Sam Hutchins

Saturday, May 12, 2012

Villafranca del Bierzo

Villafranca del Bierzo

Villafranca del Bierzo is a town located in the province of León in the Castile-León region in Spain. It is situated between two rivers, the Burbia and the Valcarce, and is on the west end of the Bierzo basin. By the 12 century, because of its location, Villafranca attracted many merchants and pilgrims from France, Italy, England, and Germany as well as Catalán, Jewish, Flemish, Portuguese, and Scandinavian people. In the 15th century, documents from that time period say that Villafranca became a very urban area. These documents say that there were urban related problems such as crime and that there were also many poor people living on the streets. Everyone was considered a peasant and as such, they sold their wares in doorways of their houses because of the lack of money. Between the 12th-15th centuries, the Osorio family ruled Villafranca. In 1486, the Catholic Monarchs put in place the Marquesado de Villafranca. The second Marqués, Pedro Alvarez de Toledo who had served Spain many years as viceroy, built a castle in Villafranca. The development of the town had many setbacks such as the Plaque in 1589, floods in 1715, and warring nations using Villafranca during warring times in the early 1800s. Villafranca at one time was the capital of the province of Bierzo for two years. Today, Villafranca still holds its late medieval and Renaissance or “old town” feel especially along the Calle de Agua and the narrow streets that run parallel to the river.
The importance of Villafranca del Bierzo in relation to the pilgrimage is that it is a resting place for pilgrims. Pilgrims who have fallen ill or are injured are able to stay at Villafranca at hospices to get treatment and to rest themselves. One of the major places in Villafranca is Iglesia de Santiago. Iglesia de Santiago is a church that allows pilgrims who are unable to continue to Santiago de Compestela to go through the rituals and ceremonies that would have been performed at Santiago had they made it there. In other words, these pilgrims are able to be in the same ceremonies as the pilgrims who make it all the way to Santiago without actually having to journey to Santiago because of their illness or disability.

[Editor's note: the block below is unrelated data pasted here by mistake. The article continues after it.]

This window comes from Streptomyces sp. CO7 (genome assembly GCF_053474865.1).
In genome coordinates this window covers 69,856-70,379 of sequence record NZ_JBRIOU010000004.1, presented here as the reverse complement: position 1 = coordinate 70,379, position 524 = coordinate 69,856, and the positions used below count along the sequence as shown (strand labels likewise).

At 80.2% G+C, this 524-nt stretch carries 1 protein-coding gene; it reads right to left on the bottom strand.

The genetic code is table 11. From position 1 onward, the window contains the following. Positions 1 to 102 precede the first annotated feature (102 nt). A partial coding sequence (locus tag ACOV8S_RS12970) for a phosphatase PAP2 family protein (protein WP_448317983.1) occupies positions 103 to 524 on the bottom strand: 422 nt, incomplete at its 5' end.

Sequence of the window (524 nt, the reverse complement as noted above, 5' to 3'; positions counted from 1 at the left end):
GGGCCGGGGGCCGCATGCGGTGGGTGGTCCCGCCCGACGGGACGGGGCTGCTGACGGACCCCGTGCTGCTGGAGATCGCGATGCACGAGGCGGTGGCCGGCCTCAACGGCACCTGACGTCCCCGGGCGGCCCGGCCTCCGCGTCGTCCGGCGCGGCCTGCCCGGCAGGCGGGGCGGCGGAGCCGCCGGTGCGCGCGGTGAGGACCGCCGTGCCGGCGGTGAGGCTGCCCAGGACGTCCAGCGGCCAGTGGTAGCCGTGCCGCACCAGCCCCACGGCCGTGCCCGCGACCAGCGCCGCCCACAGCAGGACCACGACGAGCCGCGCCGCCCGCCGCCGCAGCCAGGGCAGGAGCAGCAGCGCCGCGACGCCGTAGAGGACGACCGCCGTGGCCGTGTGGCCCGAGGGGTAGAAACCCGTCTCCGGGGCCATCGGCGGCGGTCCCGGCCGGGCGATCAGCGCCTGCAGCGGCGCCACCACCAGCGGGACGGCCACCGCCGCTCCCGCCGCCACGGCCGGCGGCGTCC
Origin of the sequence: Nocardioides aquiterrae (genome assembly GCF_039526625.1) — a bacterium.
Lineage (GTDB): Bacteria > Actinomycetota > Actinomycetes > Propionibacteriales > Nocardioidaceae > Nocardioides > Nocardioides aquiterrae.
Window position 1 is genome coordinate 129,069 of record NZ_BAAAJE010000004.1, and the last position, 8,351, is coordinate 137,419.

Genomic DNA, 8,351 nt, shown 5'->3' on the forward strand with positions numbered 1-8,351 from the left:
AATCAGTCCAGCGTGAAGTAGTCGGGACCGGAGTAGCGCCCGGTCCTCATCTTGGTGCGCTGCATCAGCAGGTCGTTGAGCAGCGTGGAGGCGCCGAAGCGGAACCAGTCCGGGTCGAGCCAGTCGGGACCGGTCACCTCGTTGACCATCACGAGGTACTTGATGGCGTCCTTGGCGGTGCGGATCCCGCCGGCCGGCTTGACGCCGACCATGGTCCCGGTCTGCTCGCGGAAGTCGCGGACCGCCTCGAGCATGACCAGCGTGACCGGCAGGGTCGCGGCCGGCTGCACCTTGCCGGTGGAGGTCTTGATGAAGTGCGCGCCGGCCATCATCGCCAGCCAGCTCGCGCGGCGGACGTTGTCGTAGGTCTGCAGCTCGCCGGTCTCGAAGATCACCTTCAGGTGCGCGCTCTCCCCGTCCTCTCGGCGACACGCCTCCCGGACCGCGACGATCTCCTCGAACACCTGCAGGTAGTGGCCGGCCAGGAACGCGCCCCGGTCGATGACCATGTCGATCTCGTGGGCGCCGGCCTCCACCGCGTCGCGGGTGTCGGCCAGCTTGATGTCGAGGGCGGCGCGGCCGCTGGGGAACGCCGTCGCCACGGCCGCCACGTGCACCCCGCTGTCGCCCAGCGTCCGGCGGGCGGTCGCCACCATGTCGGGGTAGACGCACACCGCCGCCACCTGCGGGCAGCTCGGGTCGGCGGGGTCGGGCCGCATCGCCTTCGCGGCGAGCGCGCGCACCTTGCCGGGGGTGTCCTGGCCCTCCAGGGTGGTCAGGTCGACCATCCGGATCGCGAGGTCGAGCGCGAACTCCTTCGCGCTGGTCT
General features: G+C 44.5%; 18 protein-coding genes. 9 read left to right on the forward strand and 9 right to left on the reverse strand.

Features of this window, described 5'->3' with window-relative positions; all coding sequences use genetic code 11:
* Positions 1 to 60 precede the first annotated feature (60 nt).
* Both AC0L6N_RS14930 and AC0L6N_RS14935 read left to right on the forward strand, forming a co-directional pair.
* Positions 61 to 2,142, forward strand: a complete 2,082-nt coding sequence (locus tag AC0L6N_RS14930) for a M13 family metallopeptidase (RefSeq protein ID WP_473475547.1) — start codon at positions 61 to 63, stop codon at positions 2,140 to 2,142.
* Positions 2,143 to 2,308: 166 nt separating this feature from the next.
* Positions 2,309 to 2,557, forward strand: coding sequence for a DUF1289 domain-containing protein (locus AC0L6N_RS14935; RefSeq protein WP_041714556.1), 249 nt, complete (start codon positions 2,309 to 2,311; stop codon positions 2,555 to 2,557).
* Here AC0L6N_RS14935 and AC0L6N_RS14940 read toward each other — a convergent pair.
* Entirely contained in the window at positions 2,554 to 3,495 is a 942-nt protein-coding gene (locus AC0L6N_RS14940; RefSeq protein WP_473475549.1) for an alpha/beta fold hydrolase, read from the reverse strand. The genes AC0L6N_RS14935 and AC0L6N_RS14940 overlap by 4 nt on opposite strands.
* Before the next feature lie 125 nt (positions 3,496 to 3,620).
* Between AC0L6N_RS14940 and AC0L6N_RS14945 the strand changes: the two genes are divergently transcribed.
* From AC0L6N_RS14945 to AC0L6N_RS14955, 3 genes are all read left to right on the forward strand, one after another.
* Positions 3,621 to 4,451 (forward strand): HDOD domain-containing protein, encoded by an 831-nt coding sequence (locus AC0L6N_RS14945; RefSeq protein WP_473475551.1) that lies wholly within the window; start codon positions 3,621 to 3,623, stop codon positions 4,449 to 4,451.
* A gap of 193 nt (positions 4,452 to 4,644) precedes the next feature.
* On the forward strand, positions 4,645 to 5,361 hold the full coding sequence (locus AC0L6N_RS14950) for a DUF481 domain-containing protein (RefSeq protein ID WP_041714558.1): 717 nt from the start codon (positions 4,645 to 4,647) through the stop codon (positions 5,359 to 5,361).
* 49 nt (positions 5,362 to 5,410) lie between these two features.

Important monuments in Villafranca del Bierzo include the Iglesia de Santiago as mentioned earlier, Iglesia de San Francisco, Iglesia de San Nicolás, Igelsia de Santa María de Cluniaco, Convento de las Franicanas reformadas, Calle de Agua, and Castillo. Because Villafranca is served as a resting area, there are many hospices located throughout the town. Some were for specific pilgrims only such the San Lázaro of the 11th century which was used for pilgrims with leprosy while some were for everyone such as Colegio de la Divina Pastora. 

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 This is the cathedral of San Nicolas in Villafranca del Bierzo. 

This is the church of Santiago in Villafranca. The Camino goes literally right by the church on its way through town.

This is the church of San Francisco which was located about two or three blocks away from our hotel.

For more pictures and info about Villafranca del Bierzo, check out this virtual tour and website.
This virtual tour actually goes inside the churches and the castle. Check it out!

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Relection by Ashley 
                 Although we stayed in Villafranca, one of the down falls was the fact that all of the churches were closed and shut down. For some reason, all of the churches except for one during Mass are closed for the time being. It's sad because then we don't get to see what the pilgrims before us get to see and it kind of takes away from the pilgrimage a little bit. Granted, there are many churches along the route that pilgrims get to go to, however, by missing out on these churches, pilgrims might not see a need to go this route and eventually leads to other towns as well as this one being wiped off the map of travel.
                 This town is one of my personal favorite towns because it provides a warm comfortable community. The atmosphere of the town is one of welcome. Even waitresses can be extremely welcoming. Our waitress that night was very kind to us. She treated us like we were family and I think that was why I liked this town so much because it is like a family in a sense. Everyone helps everyone else and they look out for each other. Plus, how many waitresses do you know who would invite you back into their home to cook for you? Yeah, she was great.
                 Anyways, like I said, this town is one of my favorites and I hope that you get that feeling of homeliness too.

Buen Camino, Amigos!